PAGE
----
All-New X-Men #6 (Published by Marvel Comics; Review by David Pepose; 'Rama Rating: 8 out of 10): While I was less than a fan of the flagship X-title over in Extraordinary X-Men, Dennis Hopeless is two for two this week with All-New X-Men #6, which evokes a lot of Ultimate Spider-Man thanks to Mark Bagley's thoughtful pencils and Hopeless's commitment to portraying real, three-dimensional voices of this book's teenage cast. As the team fights to stop the Blob from rampaging across Paris, Hopeless pulls a neat trick by constantly switching to each character's internal monologues - while inexperienced readers might do a double-take upon the first jump, it winds up being an effective tool, humanizing each character and giving them some really meaty inner drama to deal with, such as Beast being scientifically outpaced by this new world or Wolverine and Angel grappling with a breakup. Bagley impresses with the beautiful fight sequences here, aided by some beautifully energetic colors by Nolan Woodard. While the end of the issue does veer into the realm of graphic violence, beyond that one misstep, this is the best X-title you aren't reading.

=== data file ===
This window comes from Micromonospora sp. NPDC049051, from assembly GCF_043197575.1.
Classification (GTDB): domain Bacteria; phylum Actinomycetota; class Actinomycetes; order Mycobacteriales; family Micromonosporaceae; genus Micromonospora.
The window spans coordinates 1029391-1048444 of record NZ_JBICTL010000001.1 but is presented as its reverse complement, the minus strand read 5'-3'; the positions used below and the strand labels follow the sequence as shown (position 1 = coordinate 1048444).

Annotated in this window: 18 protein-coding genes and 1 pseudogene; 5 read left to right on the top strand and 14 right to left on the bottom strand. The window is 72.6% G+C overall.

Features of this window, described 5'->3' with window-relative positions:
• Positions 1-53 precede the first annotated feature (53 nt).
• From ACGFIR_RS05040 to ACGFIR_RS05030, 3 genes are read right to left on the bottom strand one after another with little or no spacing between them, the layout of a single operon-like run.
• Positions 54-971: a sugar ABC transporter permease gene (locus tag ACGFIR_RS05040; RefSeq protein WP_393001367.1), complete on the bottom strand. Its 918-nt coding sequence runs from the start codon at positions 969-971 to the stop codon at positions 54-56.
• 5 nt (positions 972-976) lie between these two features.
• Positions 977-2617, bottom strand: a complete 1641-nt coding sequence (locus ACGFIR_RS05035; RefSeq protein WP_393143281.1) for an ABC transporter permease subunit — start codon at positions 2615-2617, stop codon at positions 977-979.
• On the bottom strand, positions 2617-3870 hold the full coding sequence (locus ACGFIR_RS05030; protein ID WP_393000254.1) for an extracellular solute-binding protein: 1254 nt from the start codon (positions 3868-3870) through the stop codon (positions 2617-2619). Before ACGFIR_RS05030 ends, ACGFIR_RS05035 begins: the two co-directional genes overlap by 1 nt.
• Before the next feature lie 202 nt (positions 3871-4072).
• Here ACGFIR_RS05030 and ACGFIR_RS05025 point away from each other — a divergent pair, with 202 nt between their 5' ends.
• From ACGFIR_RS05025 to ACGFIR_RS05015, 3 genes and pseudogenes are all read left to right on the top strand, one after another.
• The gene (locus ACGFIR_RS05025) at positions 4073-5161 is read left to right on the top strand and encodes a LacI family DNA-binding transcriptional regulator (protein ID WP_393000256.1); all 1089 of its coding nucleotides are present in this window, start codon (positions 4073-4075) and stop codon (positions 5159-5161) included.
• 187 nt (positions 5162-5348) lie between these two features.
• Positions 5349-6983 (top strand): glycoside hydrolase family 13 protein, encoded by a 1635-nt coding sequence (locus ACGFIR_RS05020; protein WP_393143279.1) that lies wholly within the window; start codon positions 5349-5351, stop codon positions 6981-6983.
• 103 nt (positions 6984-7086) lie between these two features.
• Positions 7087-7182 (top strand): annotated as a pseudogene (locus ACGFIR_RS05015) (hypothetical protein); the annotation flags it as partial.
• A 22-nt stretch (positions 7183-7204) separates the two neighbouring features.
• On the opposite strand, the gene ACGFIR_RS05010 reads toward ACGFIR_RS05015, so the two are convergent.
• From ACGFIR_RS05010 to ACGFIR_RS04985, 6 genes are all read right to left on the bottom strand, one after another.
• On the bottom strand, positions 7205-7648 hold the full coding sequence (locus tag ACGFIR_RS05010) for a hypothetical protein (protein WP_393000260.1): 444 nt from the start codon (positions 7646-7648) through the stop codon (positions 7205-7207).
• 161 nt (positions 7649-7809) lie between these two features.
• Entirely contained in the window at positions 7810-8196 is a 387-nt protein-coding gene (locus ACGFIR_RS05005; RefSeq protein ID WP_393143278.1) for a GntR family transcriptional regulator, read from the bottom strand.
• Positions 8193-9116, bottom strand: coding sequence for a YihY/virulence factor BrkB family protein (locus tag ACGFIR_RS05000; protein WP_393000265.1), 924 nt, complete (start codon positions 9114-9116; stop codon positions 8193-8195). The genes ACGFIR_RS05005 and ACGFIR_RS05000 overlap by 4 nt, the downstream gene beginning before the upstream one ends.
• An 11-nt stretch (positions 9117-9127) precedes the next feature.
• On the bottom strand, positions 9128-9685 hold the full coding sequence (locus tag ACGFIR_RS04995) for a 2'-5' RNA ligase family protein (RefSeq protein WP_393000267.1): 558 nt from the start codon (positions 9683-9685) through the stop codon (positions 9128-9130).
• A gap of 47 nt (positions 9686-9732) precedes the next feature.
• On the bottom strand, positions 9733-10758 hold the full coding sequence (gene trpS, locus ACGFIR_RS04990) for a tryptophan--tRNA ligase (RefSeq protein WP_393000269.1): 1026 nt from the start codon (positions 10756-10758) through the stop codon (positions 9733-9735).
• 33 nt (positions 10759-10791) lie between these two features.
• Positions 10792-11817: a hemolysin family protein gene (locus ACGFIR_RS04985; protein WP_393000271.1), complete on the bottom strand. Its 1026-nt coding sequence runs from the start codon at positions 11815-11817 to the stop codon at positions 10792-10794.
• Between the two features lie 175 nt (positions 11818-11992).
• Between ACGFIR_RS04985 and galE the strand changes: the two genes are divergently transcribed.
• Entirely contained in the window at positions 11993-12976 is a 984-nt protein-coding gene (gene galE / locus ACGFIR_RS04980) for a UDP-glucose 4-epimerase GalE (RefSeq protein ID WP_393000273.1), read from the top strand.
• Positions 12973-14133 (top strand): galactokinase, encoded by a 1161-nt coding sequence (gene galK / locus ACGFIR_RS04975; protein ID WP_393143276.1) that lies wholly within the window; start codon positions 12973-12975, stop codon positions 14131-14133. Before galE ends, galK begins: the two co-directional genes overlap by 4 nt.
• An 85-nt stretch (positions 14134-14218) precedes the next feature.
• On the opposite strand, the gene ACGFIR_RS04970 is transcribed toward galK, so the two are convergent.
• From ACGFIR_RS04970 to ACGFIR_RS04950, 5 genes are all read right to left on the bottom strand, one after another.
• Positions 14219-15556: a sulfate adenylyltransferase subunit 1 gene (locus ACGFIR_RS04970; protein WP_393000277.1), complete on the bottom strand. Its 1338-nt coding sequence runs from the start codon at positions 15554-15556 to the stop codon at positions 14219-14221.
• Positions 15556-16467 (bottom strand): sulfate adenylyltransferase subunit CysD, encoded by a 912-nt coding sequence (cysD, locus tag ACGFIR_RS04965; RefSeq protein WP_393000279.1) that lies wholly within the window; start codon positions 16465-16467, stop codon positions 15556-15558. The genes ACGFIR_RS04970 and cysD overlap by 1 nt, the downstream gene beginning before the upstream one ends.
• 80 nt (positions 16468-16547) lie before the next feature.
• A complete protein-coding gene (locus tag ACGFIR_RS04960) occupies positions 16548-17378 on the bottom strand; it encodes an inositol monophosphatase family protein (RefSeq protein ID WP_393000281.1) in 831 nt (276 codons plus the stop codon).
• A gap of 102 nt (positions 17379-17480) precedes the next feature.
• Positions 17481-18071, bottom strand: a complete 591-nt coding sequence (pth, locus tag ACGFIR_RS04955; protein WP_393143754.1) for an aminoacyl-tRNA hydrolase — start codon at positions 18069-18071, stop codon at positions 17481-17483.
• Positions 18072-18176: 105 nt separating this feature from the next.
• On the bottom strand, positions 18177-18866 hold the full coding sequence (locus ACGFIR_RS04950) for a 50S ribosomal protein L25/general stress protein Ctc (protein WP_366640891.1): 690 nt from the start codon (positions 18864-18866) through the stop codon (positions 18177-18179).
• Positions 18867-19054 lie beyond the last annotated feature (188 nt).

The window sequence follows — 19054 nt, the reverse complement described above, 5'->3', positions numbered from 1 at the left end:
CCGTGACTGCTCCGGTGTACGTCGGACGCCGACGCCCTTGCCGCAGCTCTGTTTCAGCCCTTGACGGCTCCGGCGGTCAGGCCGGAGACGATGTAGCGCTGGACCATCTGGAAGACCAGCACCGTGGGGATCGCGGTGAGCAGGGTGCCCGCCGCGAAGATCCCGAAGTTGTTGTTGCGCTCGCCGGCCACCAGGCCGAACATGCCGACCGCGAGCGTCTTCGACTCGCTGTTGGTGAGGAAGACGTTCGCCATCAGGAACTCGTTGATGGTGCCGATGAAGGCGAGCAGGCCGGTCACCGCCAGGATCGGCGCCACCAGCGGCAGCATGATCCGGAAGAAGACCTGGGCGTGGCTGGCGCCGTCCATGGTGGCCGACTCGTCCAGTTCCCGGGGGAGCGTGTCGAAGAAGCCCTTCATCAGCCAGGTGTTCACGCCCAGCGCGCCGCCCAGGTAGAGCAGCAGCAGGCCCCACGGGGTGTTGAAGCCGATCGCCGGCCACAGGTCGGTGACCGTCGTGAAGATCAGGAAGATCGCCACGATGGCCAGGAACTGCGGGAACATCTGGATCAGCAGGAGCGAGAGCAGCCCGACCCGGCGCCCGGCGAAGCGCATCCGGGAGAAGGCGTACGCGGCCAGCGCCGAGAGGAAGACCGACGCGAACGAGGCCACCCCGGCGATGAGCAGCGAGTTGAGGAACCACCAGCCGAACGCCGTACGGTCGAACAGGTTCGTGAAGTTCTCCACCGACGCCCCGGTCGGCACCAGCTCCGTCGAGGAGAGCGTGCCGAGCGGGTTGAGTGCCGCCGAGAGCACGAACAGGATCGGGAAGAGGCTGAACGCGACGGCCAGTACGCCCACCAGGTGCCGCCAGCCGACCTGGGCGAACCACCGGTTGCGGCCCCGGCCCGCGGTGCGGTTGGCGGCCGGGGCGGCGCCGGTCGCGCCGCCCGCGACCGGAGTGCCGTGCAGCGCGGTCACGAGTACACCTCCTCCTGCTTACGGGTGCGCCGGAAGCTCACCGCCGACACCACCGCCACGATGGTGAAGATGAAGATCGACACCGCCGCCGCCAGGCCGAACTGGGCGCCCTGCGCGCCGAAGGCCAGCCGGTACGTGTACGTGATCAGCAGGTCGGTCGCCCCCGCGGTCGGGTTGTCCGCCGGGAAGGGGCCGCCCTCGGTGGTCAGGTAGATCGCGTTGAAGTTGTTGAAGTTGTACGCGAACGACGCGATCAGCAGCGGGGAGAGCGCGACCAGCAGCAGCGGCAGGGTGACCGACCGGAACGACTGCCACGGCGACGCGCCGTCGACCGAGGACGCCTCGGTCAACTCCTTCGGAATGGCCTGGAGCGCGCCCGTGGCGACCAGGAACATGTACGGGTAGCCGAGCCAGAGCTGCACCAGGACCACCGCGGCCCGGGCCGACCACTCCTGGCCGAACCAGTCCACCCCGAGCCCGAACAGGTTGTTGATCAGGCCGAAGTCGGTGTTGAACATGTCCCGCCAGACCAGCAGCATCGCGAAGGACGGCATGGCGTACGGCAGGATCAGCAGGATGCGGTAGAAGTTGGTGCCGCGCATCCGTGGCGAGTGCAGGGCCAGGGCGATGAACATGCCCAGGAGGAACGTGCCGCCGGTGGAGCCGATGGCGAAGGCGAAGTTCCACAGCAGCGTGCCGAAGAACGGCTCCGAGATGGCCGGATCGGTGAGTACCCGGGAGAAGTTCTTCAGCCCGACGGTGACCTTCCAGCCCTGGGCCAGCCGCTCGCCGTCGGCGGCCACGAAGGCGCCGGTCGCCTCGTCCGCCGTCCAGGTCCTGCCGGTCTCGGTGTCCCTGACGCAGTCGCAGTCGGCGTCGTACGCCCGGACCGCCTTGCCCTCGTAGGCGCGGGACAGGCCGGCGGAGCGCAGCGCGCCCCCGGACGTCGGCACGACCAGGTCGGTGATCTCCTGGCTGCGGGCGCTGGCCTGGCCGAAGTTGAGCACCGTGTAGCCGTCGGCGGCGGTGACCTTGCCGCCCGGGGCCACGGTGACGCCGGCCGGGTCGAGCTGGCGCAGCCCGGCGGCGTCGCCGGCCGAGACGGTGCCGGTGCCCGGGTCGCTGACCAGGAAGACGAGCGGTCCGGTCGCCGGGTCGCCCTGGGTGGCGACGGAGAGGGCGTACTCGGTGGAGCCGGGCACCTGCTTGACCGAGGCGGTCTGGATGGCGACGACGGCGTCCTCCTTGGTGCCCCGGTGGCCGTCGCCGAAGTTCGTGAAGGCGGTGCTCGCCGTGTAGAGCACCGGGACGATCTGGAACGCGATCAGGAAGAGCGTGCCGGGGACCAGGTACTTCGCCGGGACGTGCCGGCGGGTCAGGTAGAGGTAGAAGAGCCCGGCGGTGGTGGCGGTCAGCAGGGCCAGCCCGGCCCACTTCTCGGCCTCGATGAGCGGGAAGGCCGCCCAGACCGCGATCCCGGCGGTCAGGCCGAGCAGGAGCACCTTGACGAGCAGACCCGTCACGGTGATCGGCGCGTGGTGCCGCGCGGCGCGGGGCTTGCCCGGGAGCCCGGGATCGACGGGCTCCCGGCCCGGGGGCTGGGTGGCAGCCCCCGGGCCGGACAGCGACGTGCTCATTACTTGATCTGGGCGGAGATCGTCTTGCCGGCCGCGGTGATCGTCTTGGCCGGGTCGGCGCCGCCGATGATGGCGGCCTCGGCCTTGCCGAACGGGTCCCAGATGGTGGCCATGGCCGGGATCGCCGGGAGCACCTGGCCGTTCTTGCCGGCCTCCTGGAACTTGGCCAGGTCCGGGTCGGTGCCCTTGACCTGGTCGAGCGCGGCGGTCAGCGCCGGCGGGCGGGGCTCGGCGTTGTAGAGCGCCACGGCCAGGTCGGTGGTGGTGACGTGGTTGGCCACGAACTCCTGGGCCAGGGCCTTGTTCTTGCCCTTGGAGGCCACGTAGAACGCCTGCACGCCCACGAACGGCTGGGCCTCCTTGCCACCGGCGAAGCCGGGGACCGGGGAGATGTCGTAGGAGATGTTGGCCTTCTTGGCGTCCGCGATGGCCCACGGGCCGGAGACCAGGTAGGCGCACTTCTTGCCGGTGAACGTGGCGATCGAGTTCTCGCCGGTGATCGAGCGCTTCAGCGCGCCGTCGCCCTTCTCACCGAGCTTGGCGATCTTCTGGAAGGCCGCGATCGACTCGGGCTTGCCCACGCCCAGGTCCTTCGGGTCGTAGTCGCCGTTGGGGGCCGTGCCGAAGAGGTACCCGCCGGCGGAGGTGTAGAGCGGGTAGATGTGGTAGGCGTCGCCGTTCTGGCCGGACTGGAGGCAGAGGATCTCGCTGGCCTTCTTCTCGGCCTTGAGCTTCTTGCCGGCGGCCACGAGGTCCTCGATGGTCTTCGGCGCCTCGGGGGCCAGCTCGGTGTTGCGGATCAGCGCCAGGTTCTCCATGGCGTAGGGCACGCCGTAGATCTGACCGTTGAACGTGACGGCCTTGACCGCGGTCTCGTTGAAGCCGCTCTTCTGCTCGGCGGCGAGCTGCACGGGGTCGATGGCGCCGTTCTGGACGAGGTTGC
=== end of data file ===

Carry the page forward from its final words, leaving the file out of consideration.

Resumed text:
Steven Universe and the Crystal Gems #1 (Published by BOOM! Studios; Review by Justin Partridge; ‘Rama Rating: 8 out of 10): What happens when scary camp fire stories come true? That’s the question that Steven Universe and the Crystal Gems will have to ask themselves. Written by Josceline Fenton and drawn by Chrystin Garland, with colors by Leigh Luna, this first issue of four really captures the personalities and family dynamic that has made Steven Universe such an emotional cult hit for Cartoon Network. The story also feels like a tale that you could see on a regular episode of the TV show, which, in terms of tone, is the best possible outcome for this new miniseries. The Steven Universe license has delivered many fantastic issues for Boom! Studios and its imprints and Steven Universe and the Crystal Gems #1 continues that streak with fun, family oriented style.